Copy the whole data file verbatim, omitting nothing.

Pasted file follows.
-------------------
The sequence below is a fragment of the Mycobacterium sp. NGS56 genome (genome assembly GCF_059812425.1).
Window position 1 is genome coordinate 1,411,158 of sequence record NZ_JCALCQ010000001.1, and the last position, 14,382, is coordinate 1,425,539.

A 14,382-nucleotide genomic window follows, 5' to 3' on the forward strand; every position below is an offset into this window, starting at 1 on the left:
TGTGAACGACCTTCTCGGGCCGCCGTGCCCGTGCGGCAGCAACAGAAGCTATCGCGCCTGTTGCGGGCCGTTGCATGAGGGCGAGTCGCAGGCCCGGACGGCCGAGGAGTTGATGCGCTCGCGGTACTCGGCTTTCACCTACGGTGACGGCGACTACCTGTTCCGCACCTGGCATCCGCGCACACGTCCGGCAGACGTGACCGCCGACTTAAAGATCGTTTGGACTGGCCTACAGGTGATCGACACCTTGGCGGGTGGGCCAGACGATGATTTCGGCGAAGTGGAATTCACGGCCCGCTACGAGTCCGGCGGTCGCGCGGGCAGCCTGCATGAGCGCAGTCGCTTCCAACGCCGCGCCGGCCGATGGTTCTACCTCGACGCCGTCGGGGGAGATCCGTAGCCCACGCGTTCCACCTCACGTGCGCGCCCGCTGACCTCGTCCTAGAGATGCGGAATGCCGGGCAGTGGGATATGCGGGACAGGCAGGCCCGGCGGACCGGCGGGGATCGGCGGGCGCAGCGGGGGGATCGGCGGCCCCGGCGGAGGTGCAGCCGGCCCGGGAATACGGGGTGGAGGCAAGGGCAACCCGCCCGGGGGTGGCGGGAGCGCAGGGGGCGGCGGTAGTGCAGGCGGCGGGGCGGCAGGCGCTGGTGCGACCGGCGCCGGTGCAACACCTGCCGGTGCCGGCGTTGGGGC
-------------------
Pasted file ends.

The sequence below is a fragment of the Mycobacterium sp. NGS56 genome (genome assembly GCF_059812425.1).
Window position 1 is genome coordinate 1,411,158 of sequence record NZ_JCALCQ010000001.1, and the last position, 14,382, is coordinate 1,425,539.

A 14,382-nucleotide genomic window follows, 5' to 3' on the forward strand; every position below is an offset into this window, starting at 1 on the left:
TGTGAACGACCTTCTCGGGCCGCCGTGCCCGTGCGGCAGCAACAGAAGCTATCGCGCCTGTTGCGGGCCGTTGCATGAGGGCGAGTCGCAGGCCCGGACGGCCGAGGAGTTGATGCGCTCGCGGTACTCGGCTTTCACCTACGGTGACGGCGACTACCTGTTCCGCACCTGGCATCCGCGCACACGTCCGGCAGACGTGACCGCCGACTTAAAGATCGTTTGGACTGGCCTACAGGTGATCGACACCTTGGCGGGTGGGCCAGACGATGATTTCGGCGAAGTGGAATTCACGGCCCGCTACGAGTCCGGCGGTCGCGCGGGCAGCCTGCATGAGCGCAGTCGCTTCCAACGCCGCGCCGGCCGATGGTTCTACCTCGACGCCGTCGGGGGAGATCCGTAGCCCACGCGTTCCACCTCACGTGCGCGCCCGCTGACCTCGTCCTAGAGATGCGGAATGCCGGGCAGTGGGATATGCGGGACAGGCAGGCCCGGCGGACCGGCGGGGATCGGCGGGCGCAGCGGGGGGATCGGCGGCCCCGGCGGAGGTGCAGCCGGCCCGGGAATACGGGGTGGAGGCAAGGGCAACCCGCCCGGGGGTGGCGGGAGCGCAGGGGGCGGCGGTAGTGCAGGCGGCGGGGCGGCAGGCGCTGGTGCGACCGGCGCCGGTGCAACACCTGCCGGTGCCGGCGTTGGGGC